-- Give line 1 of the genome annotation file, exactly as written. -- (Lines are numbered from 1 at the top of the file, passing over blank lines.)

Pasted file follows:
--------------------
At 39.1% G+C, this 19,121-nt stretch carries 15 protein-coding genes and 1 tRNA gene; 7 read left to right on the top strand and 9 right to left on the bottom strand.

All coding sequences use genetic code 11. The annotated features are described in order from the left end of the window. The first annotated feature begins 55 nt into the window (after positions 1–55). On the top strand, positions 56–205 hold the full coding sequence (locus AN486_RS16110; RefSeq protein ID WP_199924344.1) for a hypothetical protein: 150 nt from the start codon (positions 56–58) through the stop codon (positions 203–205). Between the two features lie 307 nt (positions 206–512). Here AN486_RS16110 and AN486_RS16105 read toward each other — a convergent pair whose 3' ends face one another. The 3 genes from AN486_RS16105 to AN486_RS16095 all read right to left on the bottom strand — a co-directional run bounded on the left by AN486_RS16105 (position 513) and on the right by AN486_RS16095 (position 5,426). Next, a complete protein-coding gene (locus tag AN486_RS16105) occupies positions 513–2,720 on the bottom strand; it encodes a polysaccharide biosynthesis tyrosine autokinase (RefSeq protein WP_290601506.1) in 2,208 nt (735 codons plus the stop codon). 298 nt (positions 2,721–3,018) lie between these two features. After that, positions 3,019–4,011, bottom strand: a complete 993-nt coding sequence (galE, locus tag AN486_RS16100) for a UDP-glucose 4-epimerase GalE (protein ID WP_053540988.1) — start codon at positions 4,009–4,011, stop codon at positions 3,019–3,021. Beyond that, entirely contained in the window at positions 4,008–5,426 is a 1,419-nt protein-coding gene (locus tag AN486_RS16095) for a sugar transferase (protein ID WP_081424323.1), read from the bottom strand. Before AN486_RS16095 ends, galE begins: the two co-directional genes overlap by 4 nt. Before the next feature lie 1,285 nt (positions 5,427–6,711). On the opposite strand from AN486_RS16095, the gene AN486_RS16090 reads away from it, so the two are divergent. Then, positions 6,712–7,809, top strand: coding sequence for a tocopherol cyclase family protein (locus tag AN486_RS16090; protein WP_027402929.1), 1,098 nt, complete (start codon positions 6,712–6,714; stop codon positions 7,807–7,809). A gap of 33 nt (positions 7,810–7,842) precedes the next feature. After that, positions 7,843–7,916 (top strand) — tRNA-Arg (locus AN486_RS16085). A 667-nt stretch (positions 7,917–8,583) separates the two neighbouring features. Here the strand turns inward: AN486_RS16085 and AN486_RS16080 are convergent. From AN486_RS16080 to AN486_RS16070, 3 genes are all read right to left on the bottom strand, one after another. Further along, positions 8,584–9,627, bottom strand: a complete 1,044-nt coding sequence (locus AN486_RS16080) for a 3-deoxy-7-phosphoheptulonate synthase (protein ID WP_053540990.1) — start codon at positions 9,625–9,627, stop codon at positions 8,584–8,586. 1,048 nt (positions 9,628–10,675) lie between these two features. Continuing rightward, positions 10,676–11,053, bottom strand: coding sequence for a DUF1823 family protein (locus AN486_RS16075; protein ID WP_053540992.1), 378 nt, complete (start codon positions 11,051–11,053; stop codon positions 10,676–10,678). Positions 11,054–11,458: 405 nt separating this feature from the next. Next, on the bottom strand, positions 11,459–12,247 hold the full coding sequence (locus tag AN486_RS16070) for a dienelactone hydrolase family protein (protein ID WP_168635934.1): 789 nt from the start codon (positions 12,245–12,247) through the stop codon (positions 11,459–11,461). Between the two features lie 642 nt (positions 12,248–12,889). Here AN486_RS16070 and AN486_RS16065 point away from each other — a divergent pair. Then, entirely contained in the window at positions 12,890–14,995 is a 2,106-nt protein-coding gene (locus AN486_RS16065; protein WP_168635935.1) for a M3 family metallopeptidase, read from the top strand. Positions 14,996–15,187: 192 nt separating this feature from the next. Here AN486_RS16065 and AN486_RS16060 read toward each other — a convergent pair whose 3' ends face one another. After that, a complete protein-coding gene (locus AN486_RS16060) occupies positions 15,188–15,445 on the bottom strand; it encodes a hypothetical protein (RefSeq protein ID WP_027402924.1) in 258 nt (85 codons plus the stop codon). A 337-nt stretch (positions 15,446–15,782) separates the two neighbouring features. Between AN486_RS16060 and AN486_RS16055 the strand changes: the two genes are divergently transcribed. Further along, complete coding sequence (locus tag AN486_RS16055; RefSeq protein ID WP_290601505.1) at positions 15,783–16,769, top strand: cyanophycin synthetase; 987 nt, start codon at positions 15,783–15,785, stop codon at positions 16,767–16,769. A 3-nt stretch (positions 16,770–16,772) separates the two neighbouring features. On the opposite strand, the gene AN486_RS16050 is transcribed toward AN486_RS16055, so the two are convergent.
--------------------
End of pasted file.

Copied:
At 39.1% G+C, this 19,121-nt stretch carries 15 protein-coding genes and 1 tRNA gene; 7 read left to right on the top strand and 9 right to left on the bottom strand.